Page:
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Friday, December 31, 2010

Isaiah 6: Descriptive or Prescriptive?

Just because the Bible mentions something, doesn’t mean that it is teaching it.” Scripture mentions that Judas hung himself, but none would say that Scripture is teaching us to do the same. This might explain in part the difference between a passage being descriptive, that is, describing an event or one being prescriptive, that is, prescribing a specific action. Good biblical interpretation must look at the context in which a passage was written to see what it meant to the ones to whom it was written.  Many heresies and poor biblical understanding stem from just such a lack of diligence in Bible study.  At the same time, if our understanding of the God’s Word only reaches to the level of understanding content and never reaches to the level of application, we will most likely end up as the guardians of wonderful biblical stories that have little connection with our everyday life.

We dare not forget Paul’s admonition to the Romans: “For everything that was written in the past was written to teach us, so that through the endurance taught in the Scriptures and the encouragement they provide we might have hope." (Rom. 15:4) When the apostle wrote this, he  was concluding his amazing treatise to the believers in Rome explaining how they were to relate to one another. While it is true that much of what we read in Scripture is historical documentary of what has happened to God’s people in the past, Paul encourages those in Rome to look for the larger lessons or principles that might be applied to daily life. As we look as these passages to learn the lessons they might be teaching, we must remember that since Scripture does not contradict itself, what is taught in a particular passage must be consistent with what is taught in other passages of related material. With this in mind, let’s look again at Isaiah 6:       

    [1] In the year that King Uzziah died, I saw the Lord, high and exalted, seated on a throne; and the train of his robe filled the temple. [2] Above him were seraphim, each with six wings: With two wings they covered their faces, with two they covered their feet, and with two they were flying. [3] And they were calling to one another:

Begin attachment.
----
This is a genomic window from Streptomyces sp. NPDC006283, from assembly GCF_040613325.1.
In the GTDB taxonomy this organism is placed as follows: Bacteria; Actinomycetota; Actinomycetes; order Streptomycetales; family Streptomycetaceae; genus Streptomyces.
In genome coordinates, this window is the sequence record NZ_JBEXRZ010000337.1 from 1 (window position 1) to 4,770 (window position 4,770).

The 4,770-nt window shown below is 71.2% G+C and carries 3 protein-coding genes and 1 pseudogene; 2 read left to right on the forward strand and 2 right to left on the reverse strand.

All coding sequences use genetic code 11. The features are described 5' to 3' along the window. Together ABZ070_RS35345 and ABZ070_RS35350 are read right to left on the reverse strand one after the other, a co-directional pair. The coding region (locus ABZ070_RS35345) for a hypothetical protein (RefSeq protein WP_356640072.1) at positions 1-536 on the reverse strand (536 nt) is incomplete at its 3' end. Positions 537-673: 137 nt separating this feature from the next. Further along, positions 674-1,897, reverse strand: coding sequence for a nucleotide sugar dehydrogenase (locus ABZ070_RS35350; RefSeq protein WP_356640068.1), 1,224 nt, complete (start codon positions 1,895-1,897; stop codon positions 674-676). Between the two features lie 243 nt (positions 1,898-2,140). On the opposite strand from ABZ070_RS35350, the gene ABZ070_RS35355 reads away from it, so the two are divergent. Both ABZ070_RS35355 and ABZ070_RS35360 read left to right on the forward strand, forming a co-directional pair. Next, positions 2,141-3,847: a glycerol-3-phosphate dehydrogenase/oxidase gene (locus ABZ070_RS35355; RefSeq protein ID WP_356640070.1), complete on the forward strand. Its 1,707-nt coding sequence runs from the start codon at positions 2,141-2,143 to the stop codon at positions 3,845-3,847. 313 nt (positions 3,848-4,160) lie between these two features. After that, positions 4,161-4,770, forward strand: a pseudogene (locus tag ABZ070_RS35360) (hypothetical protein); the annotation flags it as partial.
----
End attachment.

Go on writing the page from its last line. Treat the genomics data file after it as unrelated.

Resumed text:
“Holy, holy, holy is the LORD Almighty;
       the whole earth is full of his glory.”
     [4] At the sound of their voices the doorposts and thresholds shook and the temple was filled with smoke.
     [5] “Woe to me!” I cried. “I am ruined! For I am a man of unclean lips, and I live among a people of unclean lips, and my eyes have seen the King, the LORD Almighty.”
     [6] Then one of the seraphim flew to me with a live coal in his hand, which he had taken with tongs from the altar. [7] With it he touched my mouth and said, “See, this has touched your lips; your guilt is taken away and your sin atoned for.”
     [8] Then I heard the voice of the Lord saying, “Whom shall I send? And who will go for us?”
       And I said, “Here am I. Send me!”
     [9] He said, “Go and tell this people:
       “‘Be ever hearing, but never understanding;
       be ever seeing, but never perceiving.’
    [10] Make the heart of this people calloused;
       make their ears dull
       and close their eyes.
    Otherwise they might see with their eyes,
       hear with their ears,
       understand with their hearts,
    and turn and be healed.”
     [11] Then I said, “For how long, Lord?”
       And he answered:
       “Until the cities lie ruined
       and without inhabitant,
    until the houses are left deserted
       and the fields ruined and ravaged,
    [12] until the LORD has sent everyone far away